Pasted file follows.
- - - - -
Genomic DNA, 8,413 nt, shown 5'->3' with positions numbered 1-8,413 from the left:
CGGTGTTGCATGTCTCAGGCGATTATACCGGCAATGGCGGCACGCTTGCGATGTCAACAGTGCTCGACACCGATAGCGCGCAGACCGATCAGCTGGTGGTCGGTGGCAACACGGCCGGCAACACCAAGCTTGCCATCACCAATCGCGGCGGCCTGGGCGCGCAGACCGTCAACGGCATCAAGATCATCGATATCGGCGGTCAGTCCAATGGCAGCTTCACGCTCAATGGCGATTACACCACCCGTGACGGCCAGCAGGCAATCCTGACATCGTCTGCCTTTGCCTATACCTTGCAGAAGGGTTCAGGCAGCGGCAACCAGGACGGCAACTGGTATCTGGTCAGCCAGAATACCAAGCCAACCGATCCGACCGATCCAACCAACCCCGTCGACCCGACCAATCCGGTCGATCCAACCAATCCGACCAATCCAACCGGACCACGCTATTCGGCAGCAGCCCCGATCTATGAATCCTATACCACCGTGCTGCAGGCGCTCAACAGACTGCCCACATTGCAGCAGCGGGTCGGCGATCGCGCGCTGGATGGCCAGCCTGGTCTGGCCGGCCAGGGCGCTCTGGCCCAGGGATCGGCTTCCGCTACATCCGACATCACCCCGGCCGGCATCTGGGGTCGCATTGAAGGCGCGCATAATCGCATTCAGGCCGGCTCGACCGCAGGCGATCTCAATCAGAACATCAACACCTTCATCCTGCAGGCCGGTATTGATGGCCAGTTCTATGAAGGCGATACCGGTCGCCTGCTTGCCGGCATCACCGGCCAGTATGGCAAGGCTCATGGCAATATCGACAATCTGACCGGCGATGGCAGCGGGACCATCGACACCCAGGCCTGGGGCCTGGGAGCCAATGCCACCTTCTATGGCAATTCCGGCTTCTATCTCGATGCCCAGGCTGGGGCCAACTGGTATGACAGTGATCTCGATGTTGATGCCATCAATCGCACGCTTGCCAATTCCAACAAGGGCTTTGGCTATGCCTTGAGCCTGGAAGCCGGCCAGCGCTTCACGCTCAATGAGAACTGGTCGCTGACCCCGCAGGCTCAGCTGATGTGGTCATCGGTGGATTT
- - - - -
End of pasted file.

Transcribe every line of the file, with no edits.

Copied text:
Genomic DNA, 8,413 nt, shown 5'->3' with positions numbered 1-8,413 from the left:
CGGTGTTGCATGTCTCAGGCGATTATACCGGCAATGGCGGCACGCTTGCGATGTCAACAGTGCTCGACACCGATAGCGCGCAGACCGATCAGCTGGTGGTCGGTGGCAACACGGCCGGCAACACCAAGCTTGCCATCACCAATCGCGGCGGCCTGGGCGCGCAGACCGTCAACGGCATCAAGATCATCGATATCGGCGGTCAGTCCAATGGCAGCTTCACGCTCAATGGCGATTACACCACCCGTGACGGCCAGCAGGCAATCCTGACATCGTCTGCCTTTGCCTATACCTTGCAGAAGGGTTCAGGCAGCGGCAACCAGGACGGCAACTGGTATCTGGTCAGCCAGAATACCAAGCCAACCGATCCGACCGATCCAACCAACCCCGTCGACCCGACCAATCCGGTCGATCCAACCAATCCGACCAATCCAACCGGACCACGCTATTCGGCAGCAGCCCCGATCTATGAATCCTATACCACCGTGCTGCAGGCGCTCAACAGACTGCCCACATTGCAGCAGCGGGTCGGCGATCGCGCGCTGGATGGCCAGCCTGGTCTGGCCGGCCAGGGCGCTCTGGCCCAGGGATCGGCTTCCGCTACATCCGACATCACCCCGGCCGGCATCTGGGGTCGCATTGAAGGCGCGCATAATCGCATTCAGGCCGGCTCGACCGCAGGCGATCTCAATCAGAACATCAACACCTTCATCCTGCAGGCCGGTATTGATGGCCAGTTCTATGAAGGCGATACCGGTCGCCTGCTTGCCGGCATCACCGGCCAGTATGGCAAGGCTCATGGCAATATCGACAATCTGACCGGCGATGGCAGCGGGACCATCGACACCCAGGCCTGGGGCCTGGGAGCCAATGCCACCTTCTATGGCAATTCCGGCTTCTATCTCGATGCCCAGGCTGGGGCCAACTGGTATGACAGTGATCTCGATGTTGATGCCATCAATCGCACGCTTGCCAATTCCAACAAGGGCTTTGGCTATGCCTTGAGCCTGGAAGCCGGCCAGCGCTTCACGCTCAATGAGAACTGGTCGCTGACCCCGCAGGCTCAGCTGATGTGGTCATCGGTGGATTT